Title: Fate of stored cabin up to Unabomber family
Topic: news stories
Date: 6 May 1998
Source: The Billings Gazette, 6 May 1998, Page 4. <newspapers.com/newspage/409841621/>

SACRAMENTO. Calif. (AP) The tiny cabin where Unabomber Theodore Kaczynski plotted an 18-year bombing spree sits in a warehouse, its fate uncertain. The 10-by-12-foot shack, Kaczynski's home in the Montana wilderness, was taken by truck months ago to Sacramento, where defense lawyers had planned to use it as evidence of Kaczynski's mental illness.

But the trial ended in a plea bargain in January, and Kaczynski was sentenced Monday to four consecutive life sentences plus 30 years. The shack, now stored in a hangar at a former Air Force Base, is owned by the Kaczynski family, prosecutors and defense attorneys agreed Monday. The weather-beaten cabin is currently under the control of U.S. District Judge Garland Burrell, who oversaw Kaczynski's trial. Among the possibilities: The cabin could be reduced to kindling by the family, it could be auctioned and the money given to victims' families; it could be burned.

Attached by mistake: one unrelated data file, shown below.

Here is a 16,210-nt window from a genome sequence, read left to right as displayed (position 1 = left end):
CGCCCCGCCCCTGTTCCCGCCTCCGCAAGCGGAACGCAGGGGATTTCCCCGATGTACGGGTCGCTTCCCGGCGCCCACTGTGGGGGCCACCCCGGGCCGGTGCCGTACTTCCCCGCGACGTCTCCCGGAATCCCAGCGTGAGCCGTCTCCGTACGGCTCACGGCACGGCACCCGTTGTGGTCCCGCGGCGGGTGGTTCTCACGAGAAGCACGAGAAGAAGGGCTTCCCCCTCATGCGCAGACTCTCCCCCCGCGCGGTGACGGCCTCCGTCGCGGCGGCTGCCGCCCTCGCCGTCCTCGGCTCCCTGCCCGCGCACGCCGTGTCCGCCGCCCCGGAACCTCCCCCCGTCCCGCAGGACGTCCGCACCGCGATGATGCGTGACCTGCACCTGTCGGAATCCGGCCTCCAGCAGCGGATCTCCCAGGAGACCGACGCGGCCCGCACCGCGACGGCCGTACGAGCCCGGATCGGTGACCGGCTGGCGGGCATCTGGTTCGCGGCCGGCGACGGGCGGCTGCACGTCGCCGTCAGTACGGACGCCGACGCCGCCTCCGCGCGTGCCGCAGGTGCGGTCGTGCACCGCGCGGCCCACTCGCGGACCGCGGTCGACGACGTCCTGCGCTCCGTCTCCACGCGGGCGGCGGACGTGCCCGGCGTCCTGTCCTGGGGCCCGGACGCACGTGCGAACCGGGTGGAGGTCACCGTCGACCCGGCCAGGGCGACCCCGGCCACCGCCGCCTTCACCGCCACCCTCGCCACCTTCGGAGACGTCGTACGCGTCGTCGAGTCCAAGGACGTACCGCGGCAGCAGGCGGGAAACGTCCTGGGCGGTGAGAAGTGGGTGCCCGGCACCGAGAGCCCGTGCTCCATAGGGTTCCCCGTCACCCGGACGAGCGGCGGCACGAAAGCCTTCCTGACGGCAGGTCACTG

Kaczynski has one other asset, and the publisher holding it for him isn't sure what to do next. Kristan Lawson of Jolly Roger Press in Berkeley printed and sold more than 12,000 copies of the Unabomber Manifesto before Kaczynski's identity was known. Lawson put the royalties more than $1,200 into an account to eventually be claimed by the Unabomber. The money is still there. "I've been waiting for some sort of word," Lawson said Monday. Lawson said he would gladly turn the money over to the government if ordered to do so.

He is also willing to consider for publication "Manifesto II," which Kaczynski is reportedly writing.